British film of Luther King's life halted as family objects

Spielberg waits in the wings as supporters of the murdered human rights leader say Greengrass project would resort to trivia and smears

A major Hollywood biopic of Martin Luther King has been dropped after friends and family of the murdered civil rights leader called it a "false" portrayal.

Memphis, a film about Dr King's final days in 1968, directed and written by British film-maker Paul Greengrass, was supposed to begin filming in June. Now Greengrass, the Bafta -winning director, is said to be seeking a new backer after Universal Pictures declined to go ahead with the project.

The script is understood to have focused on Dr King's troubles towards the end of his life, including alleged problems in his marriage and a smoking and drinking problem.

Andrew Young, a former friend and confidant of Dr King contacted Universal to register his objections. He told the IoS: "It was a script based on false information. There was congressional testimony saying that the FBI manufactured certain things, like the fact that Martin and Coretta [his wife] were thinking about divorce. To say they were not getting along is absolutely ridiculous. I feel this is too great a story to deal in trivia.

"You have a number of British writers who do not know the history and do not talk to people.... I want someone to do with Martin Luther King what Sir Richard Attenborough did with Gandhi."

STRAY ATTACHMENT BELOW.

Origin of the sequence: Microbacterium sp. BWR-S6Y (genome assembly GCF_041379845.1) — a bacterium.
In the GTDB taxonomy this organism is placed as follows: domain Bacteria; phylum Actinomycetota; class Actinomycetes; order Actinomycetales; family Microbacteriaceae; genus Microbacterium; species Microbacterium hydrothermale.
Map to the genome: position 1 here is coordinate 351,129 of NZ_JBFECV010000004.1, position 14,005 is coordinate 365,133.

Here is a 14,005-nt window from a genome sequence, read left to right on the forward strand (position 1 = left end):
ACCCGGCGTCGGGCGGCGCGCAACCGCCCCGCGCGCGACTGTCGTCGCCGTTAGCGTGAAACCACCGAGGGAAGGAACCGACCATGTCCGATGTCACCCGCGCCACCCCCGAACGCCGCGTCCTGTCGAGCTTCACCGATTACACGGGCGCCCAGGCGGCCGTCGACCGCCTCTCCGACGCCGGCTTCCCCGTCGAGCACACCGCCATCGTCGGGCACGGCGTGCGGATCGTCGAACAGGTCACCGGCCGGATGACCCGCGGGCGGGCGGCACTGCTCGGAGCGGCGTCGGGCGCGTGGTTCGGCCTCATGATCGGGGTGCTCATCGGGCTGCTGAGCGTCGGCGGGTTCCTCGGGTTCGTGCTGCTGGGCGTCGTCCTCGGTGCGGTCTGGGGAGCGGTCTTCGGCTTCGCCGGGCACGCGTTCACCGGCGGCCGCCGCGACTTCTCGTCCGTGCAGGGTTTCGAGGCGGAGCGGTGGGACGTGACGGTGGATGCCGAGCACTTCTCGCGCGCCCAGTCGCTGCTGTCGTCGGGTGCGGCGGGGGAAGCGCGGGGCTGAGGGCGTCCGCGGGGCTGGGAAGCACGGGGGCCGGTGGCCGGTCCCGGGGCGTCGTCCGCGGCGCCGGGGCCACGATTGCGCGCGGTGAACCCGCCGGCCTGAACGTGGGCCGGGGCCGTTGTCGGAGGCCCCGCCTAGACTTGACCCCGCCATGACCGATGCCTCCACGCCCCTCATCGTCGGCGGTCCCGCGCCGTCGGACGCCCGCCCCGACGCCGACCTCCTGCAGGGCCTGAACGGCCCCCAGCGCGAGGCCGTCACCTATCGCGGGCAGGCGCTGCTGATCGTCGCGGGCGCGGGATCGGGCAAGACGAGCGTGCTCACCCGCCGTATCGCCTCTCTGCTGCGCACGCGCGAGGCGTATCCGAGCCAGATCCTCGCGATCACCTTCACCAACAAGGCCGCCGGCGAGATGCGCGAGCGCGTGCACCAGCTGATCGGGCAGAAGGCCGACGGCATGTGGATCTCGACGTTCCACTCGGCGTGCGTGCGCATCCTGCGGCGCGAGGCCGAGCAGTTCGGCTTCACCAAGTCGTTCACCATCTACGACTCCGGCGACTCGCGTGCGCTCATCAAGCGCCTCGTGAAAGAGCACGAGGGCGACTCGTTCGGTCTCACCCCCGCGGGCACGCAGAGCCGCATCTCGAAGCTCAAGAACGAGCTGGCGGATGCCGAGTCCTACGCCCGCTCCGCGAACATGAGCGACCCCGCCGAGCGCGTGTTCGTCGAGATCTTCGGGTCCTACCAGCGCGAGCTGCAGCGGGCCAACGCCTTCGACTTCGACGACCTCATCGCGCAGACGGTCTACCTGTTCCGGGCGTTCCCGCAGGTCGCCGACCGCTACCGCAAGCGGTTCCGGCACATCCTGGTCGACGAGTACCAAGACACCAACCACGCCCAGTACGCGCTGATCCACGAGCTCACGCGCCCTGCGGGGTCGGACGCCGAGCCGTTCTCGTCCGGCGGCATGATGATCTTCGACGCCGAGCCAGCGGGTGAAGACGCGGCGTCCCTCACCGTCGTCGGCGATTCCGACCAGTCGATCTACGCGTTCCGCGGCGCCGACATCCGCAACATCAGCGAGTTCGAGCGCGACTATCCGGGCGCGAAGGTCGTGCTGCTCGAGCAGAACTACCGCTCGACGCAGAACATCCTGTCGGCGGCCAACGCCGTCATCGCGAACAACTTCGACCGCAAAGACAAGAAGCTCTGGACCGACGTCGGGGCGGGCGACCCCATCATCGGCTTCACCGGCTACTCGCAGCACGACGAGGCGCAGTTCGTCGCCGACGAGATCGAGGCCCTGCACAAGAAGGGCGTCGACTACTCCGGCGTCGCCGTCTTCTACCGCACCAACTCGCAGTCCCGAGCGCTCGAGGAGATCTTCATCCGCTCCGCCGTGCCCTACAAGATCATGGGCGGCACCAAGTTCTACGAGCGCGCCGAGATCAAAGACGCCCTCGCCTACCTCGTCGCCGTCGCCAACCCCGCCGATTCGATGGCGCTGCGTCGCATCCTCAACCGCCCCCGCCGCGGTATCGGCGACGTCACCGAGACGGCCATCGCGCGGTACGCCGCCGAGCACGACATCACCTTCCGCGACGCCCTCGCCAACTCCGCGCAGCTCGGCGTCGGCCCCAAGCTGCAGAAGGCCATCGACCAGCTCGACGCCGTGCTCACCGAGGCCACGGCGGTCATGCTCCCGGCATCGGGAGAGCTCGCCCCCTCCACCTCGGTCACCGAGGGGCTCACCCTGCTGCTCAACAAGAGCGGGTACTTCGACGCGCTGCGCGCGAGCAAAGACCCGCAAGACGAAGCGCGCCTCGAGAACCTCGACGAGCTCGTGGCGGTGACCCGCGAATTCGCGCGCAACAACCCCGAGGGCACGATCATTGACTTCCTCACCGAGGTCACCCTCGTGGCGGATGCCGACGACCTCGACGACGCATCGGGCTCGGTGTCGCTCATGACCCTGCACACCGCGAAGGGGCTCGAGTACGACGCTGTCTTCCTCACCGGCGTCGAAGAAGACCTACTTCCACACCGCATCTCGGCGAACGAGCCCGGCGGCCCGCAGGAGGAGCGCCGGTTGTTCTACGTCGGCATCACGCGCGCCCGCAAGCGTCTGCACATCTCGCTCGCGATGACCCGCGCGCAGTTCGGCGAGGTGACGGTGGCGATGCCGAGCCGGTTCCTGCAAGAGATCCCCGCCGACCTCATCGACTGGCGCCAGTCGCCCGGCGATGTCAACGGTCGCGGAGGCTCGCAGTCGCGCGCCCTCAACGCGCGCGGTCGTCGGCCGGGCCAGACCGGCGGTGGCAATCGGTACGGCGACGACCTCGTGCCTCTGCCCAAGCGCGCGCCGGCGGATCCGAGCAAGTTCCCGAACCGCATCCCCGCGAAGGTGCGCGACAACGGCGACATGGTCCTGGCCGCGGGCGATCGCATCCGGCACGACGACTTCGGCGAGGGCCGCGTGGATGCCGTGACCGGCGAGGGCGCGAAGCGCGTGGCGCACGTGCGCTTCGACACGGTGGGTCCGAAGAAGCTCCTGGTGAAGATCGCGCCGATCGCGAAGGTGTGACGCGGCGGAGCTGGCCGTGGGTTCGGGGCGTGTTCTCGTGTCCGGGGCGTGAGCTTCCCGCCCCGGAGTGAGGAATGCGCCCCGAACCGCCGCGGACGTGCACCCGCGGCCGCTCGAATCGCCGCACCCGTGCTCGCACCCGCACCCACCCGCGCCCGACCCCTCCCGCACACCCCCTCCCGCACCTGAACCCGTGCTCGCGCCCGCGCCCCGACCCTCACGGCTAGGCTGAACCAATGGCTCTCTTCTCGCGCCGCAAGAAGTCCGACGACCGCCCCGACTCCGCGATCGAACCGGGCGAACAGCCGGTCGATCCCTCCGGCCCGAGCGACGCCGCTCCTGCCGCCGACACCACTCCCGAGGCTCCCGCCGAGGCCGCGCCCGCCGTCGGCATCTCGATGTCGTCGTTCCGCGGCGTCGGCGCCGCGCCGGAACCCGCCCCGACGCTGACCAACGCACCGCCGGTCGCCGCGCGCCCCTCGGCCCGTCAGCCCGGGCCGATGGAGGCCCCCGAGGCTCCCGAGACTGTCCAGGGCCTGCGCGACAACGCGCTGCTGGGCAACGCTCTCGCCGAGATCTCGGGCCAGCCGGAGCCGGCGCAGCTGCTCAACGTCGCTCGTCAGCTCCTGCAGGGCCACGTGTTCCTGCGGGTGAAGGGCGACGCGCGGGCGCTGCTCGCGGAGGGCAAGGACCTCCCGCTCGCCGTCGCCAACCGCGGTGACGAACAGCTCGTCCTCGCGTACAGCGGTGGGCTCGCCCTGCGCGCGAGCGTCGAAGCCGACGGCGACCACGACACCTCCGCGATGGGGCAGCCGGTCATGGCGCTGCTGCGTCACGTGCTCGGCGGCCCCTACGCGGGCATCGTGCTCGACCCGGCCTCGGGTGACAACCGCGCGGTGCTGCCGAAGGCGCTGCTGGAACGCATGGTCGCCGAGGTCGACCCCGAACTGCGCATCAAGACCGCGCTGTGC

Dr King's estate is understood to have made it clear they were also prepared to go public with their feelings about Greengrass's script.

A source close to the film said Universal abandoned the project for "business reasons" because it would not have been completed for its February 2012 target date.

The church minister, a symbol for the global civil rights movement, was shot dead in Memphis 43 years ago tomorrow. He was only 39.

Greengrass and producer Scott Rodin were seen in Memphis scouting locations for their film in February.

A rival biopic of Dr King, produced by Steven Spielberg, is also being written. Dr King's family sold the "life rights" to DreamWorks in May 2009, but it has yet to begin filming. The sale sparked a lawsuit among King's children, with Martin Luther King III and the Rev Bernice King claiming their brother Dexter had negotiated a deal without their knowledge.

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